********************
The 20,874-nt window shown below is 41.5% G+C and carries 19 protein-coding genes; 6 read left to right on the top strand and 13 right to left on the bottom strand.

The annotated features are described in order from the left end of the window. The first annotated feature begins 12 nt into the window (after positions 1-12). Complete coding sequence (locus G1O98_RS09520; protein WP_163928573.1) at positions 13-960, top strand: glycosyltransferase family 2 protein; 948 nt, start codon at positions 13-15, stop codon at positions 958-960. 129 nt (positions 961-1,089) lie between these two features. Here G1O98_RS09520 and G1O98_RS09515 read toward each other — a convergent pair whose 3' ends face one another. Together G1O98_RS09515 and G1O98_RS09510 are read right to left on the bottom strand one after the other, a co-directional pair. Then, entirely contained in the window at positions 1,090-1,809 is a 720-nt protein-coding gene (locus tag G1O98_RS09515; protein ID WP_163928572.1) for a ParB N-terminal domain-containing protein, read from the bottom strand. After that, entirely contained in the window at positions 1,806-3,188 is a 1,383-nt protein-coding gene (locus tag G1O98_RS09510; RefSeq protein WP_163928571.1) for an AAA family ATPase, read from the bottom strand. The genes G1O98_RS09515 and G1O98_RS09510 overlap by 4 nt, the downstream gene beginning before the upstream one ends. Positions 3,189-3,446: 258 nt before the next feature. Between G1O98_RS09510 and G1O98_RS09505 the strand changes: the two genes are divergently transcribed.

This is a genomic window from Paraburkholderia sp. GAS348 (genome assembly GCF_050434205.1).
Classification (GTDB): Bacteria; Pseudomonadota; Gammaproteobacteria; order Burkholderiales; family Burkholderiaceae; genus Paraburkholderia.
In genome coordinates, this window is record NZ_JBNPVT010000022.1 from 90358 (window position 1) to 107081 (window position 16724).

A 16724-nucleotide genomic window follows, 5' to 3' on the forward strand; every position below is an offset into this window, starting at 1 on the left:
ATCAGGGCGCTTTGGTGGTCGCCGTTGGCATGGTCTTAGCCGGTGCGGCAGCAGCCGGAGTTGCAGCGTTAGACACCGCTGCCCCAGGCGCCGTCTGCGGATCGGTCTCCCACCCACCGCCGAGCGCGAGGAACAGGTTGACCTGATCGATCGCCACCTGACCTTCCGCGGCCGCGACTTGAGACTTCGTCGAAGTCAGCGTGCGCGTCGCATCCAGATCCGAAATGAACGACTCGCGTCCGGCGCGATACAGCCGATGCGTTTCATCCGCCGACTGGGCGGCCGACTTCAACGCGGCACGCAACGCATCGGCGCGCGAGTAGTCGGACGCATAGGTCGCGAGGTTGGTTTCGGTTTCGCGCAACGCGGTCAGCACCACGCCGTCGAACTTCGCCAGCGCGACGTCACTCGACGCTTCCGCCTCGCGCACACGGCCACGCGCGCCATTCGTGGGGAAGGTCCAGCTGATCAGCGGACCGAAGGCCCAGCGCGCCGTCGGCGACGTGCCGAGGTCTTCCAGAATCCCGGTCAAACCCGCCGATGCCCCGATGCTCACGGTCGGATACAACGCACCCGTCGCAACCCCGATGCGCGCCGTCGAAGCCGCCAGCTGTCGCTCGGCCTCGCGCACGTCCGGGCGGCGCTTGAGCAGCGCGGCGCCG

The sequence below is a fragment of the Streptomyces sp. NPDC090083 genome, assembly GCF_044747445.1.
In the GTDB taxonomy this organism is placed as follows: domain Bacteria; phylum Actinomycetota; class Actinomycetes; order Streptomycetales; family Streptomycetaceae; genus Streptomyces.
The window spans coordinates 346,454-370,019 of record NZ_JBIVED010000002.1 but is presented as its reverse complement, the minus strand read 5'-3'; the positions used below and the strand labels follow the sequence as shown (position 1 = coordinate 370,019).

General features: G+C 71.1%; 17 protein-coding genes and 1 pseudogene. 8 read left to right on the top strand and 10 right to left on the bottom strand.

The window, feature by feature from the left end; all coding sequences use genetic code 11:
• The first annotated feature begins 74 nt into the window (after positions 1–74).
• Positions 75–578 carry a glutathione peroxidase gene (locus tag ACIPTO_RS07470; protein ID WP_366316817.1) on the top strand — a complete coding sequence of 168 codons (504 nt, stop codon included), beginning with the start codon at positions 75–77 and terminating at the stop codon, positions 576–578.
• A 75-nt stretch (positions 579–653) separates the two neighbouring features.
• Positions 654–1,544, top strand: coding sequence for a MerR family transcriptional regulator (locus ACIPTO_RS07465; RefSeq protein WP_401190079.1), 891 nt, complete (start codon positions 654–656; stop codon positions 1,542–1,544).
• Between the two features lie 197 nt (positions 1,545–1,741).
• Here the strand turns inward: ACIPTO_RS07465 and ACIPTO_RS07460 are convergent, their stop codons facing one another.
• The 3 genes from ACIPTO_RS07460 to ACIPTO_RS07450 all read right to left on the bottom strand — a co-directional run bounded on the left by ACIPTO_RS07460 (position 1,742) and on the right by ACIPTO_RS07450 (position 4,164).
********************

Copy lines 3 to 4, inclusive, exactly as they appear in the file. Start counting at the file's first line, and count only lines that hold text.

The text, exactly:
This is a genomic window from Paraburkholderia sp. GAS348 (genome assembly GCF_050434205.1).
Classification (GTDB): Bacteria; Pseudomonadota; Gammaproteobacteria; order Burkholderiales; family Burkholderiaceae; genus Paraburkholderia.